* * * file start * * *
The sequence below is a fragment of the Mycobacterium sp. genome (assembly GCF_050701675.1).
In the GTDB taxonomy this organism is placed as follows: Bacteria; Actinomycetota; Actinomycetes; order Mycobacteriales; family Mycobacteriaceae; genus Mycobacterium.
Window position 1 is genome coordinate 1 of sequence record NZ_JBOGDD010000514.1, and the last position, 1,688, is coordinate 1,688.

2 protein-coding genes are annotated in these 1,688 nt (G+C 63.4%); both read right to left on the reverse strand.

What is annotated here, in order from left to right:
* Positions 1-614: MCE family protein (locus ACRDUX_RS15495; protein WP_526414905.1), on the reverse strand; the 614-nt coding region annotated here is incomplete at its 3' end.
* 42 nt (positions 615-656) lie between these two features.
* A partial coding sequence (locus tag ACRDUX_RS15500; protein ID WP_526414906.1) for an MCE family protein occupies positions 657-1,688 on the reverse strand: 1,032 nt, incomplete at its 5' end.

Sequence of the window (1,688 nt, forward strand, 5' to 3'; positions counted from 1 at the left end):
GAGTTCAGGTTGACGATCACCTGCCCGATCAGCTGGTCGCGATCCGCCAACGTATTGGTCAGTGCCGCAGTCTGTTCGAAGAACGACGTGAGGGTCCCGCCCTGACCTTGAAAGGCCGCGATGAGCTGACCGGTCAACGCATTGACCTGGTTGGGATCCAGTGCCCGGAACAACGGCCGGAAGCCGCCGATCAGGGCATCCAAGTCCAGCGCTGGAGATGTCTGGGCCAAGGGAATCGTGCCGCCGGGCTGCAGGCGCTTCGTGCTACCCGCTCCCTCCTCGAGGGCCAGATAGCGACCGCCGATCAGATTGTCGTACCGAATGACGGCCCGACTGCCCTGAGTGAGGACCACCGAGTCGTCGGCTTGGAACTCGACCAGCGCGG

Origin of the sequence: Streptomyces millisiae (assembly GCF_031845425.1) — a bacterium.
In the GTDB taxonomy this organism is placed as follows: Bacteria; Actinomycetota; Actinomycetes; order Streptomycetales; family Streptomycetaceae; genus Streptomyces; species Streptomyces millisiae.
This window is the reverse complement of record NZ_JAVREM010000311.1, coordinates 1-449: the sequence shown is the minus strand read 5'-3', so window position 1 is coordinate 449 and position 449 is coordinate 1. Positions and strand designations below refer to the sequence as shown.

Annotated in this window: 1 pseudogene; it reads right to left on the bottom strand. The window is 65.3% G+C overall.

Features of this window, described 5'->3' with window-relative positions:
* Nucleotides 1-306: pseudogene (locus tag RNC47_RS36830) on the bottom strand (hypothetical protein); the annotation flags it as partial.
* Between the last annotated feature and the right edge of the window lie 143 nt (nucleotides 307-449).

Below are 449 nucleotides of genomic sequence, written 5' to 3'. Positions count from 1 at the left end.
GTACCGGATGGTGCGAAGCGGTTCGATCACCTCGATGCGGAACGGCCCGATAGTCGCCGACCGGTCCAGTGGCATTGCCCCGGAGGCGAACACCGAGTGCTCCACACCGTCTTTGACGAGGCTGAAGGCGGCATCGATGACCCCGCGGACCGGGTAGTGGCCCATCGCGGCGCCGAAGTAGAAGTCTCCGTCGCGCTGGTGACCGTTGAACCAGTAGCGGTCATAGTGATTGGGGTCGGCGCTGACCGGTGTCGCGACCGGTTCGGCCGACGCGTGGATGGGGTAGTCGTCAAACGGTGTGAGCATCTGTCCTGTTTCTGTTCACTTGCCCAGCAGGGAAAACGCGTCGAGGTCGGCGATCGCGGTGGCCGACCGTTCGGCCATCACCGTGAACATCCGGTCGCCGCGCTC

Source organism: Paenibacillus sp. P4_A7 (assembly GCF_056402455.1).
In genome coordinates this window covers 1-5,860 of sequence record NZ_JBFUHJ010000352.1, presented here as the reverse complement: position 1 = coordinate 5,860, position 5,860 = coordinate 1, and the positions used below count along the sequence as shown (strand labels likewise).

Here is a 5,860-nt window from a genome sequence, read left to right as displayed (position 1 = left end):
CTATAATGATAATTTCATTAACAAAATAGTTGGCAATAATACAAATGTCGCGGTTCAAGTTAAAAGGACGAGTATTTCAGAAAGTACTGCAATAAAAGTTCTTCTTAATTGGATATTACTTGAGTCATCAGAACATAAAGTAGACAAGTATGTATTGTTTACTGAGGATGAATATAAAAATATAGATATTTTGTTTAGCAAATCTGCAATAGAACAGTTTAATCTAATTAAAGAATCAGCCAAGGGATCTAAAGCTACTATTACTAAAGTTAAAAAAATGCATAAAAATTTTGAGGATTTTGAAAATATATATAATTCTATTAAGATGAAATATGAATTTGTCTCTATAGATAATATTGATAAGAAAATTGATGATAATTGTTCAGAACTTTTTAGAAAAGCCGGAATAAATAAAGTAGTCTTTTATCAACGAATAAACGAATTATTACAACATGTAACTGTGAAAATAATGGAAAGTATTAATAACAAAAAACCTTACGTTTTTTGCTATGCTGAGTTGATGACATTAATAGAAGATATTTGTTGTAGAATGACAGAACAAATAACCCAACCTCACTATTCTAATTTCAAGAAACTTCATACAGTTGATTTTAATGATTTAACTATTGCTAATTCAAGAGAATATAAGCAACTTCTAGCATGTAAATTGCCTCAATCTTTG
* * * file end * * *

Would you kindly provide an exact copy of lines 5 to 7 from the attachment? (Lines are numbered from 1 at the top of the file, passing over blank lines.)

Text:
What is annotated here, in order from left to right:
* Positions 1-614: MCE family protein (locus ACRDUX_RS15495; protein WP_526414905.1), on the reverse strand; the 614-nt coding region annotated here is incomplete at its 3' end.
* 42 nt (positions 615-656) lie between these two features.